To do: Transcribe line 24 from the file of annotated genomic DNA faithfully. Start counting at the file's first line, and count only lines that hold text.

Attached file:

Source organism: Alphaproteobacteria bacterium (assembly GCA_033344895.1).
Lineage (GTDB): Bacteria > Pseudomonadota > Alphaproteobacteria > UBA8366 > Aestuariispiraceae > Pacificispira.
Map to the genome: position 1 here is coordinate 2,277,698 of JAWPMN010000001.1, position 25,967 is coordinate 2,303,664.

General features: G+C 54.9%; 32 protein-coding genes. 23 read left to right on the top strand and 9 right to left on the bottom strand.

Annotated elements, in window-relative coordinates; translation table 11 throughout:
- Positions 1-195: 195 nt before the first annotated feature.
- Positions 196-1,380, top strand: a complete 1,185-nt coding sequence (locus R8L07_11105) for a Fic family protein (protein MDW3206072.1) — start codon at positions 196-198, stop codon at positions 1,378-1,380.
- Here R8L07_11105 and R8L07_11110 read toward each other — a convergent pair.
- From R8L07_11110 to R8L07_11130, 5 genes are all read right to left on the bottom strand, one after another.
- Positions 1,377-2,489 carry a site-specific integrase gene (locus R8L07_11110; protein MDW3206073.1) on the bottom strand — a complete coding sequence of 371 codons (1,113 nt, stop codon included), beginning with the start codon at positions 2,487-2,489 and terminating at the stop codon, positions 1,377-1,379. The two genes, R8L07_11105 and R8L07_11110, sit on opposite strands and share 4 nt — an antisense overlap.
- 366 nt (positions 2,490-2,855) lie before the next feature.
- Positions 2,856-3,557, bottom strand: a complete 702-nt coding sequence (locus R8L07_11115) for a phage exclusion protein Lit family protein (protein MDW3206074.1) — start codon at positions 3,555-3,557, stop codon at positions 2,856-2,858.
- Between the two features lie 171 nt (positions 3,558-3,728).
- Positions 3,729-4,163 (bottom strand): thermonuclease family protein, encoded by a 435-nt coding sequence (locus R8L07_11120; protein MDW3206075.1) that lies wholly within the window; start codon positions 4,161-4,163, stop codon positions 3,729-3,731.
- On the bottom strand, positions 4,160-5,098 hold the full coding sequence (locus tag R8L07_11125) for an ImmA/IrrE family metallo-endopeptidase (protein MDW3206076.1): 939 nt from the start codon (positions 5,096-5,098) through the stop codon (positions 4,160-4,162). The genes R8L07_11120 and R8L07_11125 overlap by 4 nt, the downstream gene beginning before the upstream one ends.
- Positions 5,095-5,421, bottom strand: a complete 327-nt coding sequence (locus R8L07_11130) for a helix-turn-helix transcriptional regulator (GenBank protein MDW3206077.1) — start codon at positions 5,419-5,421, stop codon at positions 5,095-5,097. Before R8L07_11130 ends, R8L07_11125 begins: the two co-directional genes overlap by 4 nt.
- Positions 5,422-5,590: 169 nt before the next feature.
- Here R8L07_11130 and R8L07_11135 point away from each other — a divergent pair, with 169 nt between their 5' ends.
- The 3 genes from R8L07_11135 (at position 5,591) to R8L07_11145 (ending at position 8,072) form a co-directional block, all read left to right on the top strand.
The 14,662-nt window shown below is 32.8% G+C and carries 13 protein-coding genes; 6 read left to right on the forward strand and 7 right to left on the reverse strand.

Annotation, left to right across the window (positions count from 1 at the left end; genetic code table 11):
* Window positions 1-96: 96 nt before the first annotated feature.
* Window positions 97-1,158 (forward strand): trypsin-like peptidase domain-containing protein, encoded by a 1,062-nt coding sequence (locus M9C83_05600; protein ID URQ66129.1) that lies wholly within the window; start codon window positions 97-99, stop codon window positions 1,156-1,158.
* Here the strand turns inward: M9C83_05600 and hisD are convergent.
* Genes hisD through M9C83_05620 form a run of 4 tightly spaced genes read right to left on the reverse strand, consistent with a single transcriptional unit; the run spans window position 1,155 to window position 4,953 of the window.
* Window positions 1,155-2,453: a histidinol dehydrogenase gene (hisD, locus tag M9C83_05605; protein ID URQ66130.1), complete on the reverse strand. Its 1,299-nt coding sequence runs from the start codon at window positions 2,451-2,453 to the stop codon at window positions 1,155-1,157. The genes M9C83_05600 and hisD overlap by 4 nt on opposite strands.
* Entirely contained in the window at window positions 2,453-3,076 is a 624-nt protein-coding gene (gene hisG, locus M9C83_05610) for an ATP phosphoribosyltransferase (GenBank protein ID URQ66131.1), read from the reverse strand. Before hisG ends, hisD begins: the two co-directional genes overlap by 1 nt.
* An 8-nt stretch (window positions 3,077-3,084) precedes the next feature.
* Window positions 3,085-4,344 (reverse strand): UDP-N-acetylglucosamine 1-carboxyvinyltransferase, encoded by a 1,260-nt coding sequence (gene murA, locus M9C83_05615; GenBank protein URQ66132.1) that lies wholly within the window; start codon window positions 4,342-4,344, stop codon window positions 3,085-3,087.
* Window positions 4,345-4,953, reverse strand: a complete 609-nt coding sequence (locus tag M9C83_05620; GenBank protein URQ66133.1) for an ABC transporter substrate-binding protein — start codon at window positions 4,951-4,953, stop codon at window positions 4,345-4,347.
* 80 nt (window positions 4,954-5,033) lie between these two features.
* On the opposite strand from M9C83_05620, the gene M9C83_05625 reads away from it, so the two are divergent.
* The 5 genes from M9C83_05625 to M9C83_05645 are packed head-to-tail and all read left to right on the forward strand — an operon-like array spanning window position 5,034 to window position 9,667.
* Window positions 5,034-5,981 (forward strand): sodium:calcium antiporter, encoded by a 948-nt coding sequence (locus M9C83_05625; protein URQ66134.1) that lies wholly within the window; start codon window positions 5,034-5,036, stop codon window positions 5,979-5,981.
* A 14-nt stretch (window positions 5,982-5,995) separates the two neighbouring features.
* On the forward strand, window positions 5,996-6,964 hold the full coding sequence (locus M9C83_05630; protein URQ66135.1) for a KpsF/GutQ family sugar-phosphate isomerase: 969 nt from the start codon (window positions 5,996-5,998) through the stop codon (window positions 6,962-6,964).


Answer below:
* Here the strand turns inward: M9C83_05600 and hisD are convergent.